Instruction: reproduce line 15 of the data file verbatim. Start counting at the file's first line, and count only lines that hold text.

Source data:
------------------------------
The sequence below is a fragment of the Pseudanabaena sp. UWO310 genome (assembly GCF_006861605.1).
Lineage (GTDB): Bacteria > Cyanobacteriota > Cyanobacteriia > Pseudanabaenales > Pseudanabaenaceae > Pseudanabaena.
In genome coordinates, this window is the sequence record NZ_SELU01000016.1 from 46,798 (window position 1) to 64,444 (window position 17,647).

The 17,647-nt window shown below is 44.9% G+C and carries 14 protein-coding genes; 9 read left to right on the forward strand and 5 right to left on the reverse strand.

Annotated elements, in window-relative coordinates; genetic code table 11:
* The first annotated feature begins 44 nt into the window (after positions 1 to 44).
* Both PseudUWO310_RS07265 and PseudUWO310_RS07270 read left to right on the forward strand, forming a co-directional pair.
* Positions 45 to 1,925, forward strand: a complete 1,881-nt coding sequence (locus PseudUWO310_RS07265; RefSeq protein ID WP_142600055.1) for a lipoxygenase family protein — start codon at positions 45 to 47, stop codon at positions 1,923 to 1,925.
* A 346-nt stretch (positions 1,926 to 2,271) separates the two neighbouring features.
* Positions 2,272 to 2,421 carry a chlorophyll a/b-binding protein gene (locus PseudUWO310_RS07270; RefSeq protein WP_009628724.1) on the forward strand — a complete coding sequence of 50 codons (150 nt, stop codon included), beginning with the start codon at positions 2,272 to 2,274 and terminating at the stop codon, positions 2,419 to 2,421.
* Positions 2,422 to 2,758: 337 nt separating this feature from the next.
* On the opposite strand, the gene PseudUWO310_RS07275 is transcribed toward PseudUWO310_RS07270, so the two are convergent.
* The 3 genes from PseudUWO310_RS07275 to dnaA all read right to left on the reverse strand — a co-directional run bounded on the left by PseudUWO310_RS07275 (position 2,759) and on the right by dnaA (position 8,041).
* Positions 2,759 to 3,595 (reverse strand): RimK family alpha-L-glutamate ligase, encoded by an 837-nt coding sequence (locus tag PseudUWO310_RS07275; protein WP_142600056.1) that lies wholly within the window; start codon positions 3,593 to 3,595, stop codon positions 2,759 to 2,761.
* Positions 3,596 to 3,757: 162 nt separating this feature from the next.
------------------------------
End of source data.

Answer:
* Positions 3,596 to 3,757: 162 nt separating this feature from the next.